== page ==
In developing countries where market forces are increasingly important in allocating resources, the design of the tax system should be as neutral as possible so as to minimize interference in the allocation process. Different taxes and their necessary characteristics can be discussed as under:
Personal Income Tax
This tax has yielded relatively little revenue in most of the developing countries and the number of individuals subject to this tax (especially at the highest marginal rate) is small. Countries frequently attach great importance to maintaining some degree of nominal progressivity in this tax by applying many rate brackets, and they are reluctant to adopt reforms that will reduce the number of these brackets. Effective rate progressivity could be improved by reducing the degree of nominal rate progressivity and the number of brackets and reducing exemptions and deductions. Indeed, any reasonable equity objective would require no more than a few nominal rate brackets in the personal income tax structure.
Corporate Income Tax
Developing countries are more prone to having multiple rates along sectoral lines (including the complete exemption from tax of certain sectors, especially the parastatal sector) than industrial countries, possibly as a legacy of past economic regimes that emphasized the state’s role in resource allocation. Allowable depreciation of physical assets for tax purposes is an important structural element in determining the cost of capital and the profitability of investment. Rectifying these shortcomings should also receive a high priority in tax policy deliberations in these countries.
Value-Added Tax, Excises, and Import Tariffs
While VAT has been adopted in most developing countries, it frequently suffers from being incomplete in one aspect or another. Many important sectors, most notably services and the wholesale and retail sector, are left out of the VAT net, or the credit mechanism is excessively restrictive (that is, there are denials or delays in providing proper credits for VAT on inputs), especially when it comes to capital goods. As these features allow a substantial degree of cascading (increasing the tax burden for the final user), they reduce the benefits from introducing the VAT in the first place. Rectifying such limitations in the VAT design and administration should be given priority in developing countries.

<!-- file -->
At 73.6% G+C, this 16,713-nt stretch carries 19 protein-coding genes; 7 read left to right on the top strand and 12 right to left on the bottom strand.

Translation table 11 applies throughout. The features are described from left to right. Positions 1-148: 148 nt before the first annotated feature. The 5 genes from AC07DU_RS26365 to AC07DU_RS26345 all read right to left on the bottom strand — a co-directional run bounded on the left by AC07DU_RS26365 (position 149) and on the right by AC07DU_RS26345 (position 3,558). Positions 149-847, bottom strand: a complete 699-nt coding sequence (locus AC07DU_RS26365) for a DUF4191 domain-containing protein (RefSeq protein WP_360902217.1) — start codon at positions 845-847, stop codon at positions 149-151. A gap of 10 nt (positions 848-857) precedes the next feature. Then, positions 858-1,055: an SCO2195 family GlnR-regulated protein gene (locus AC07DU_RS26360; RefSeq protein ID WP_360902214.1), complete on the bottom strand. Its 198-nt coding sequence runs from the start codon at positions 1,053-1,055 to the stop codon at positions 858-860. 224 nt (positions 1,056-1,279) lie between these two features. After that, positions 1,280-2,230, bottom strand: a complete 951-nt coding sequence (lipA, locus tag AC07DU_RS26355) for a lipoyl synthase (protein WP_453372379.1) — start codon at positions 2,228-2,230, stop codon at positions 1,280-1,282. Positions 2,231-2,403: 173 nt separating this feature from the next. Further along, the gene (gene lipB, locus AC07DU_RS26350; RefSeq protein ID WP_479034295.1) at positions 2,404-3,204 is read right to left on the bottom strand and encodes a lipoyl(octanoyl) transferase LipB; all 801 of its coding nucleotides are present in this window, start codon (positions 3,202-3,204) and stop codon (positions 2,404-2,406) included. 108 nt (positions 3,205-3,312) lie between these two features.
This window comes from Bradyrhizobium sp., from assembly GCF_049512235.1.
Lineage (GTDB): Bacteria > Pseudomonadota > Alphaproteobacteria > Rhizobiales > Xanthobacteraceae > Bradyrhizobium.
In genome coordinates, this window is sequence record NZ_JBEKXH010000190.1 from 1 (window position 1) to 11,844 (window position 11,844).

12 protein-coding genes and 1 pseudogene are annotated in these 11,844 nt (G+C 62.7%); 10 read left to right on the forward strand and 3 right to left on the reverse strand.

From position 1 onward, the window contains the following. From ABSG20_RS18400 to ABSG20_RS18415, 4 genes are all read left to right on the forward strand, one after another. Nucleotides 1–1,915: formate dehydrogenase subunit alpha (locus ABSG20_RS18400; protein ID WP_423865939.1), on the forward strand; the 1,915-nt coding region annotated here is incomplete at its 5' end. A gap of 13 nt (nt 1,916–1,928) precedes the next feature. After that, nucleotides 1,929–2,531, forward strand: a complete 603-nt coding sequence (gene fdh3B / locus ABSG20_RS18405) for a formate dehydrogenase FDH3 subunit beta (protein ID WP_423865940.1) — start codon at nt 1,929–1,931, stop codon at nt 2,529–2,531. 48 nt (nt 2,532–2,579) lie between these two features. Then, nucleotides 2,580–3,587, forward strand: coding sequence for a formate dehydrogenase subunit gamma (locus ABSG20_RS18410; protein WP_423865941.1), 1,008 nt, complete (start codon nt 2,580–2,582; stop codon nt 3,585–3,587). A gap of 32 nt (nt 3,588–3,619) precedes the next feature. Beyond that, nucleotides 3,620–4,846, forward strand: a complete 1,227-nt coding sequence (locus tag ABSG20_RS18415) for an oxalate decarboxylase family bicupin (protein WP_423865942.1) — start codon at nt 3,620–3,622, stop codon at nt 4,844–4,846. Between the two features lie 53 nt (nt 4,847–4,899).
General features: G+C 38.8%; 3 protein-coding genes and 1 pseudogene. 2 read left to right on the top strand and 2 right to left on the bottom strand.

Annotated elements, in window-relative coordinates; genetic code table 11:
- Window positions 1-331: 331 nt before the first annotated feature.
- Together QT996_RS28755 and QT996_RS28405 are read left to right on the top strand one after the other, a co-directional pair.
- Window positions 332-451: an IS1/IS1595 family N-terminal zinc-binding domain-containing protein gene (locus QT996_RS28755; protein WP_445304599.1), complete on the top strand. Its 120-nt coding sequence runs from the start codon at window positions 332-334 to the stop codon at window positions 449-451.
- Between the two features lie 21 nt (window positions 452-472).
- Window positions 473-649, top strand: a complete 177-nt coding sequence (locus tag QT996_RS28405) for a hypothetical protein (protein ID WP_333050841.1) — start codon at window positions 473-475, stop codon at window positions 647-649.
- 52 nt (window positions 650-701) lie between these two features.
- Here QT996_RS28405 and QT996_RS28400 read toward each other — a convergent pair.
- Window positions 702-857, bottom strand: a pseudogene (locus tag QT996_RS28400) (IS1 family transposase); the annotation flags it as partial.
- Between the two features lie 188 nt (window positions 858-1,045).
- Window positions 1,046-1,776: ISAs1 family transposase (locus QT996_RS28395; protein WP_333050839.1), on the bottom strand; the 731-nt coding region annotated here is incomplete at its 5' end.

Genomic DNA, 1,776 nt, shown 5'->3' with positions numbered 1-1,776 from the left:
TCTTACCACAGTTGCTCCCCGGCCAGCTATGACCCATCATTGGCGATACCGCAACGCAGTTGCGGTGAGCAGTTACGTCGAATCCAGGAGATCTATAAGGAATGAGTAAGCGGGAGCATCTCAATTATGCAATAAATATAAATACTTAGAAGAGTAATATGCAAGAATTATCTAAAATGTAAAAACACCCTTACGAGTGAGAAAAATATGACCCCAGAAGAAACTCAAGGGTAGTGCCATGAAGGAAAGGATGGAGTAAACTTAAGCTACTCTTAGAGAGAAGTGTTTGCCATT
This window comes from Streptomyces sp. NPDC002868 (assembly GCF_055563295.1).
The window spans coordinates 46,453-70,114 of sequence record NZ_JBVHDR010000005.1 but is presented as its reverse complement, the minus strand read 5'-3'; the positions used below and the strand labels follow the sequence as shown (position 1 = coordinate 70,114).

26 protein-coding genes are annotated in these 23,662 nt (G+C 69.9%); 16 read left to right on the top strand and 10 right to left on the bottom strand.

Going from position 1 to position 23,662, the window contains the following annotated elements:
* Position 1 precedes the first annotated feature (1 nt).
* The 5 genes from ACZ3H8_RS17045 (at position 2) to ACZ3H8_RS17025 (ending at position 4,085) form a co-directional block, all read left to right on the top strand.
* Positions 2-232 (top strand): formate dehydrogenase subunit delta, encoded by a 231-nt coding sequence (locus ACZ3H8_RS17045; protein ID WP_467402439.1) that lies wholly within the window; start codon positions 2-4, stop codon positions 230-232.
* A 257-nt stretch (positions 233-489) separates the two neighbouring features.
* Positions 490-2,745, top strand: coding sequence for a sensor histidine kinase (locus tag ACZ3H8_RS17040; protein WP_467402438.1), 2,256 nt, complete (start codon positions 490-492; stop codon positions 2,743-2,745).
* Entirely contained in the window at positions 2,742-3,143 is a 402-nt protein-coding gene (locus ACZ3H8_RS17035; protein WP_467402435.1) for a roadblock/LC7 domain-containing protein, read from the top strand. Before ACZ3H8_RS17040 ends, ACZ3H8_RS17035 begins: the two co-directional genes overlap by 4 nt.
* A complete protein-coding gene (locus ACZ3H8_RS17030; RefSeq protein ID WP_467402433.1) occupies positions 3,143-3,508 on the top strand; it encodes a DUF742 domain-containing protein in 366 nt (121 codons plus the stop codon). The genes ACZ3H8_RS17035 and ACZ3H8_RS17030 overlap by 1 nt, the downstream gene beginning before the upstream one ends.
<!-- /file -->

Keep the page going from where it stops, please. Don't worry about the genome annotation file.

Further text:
The most notable shortcoming of the excise systems found in many developing countries is their inappropriately broad coverage of products—often for revenue reasons. A good excise system is invariably one that generates revenue (as a by-product) from a narrow base and with relatively low administrative costs. Reducing import tariffs as part of an overall program of trade liberalization is a major policy challenge currently facing many developing countries.
Tax incentives can be justified if they address some form of market failure, most notably those involving externalities (economic consequences beyond the specific beneficiary of the tax incentive). For example, incentives targeted to promote high-technology industries that promise to confer significant positive externalities on the rest of the economy are usually legitimate. By far, the most compelling case for granting targeted incentives is for meeting regional development needs of these countries. Nevertheless, not all incentives are equally suited for achieving such objectives and some are less cost-effective than others. Unfortunately, the most prevalent forms of incentives found in developing countries tend to be the least meritorious.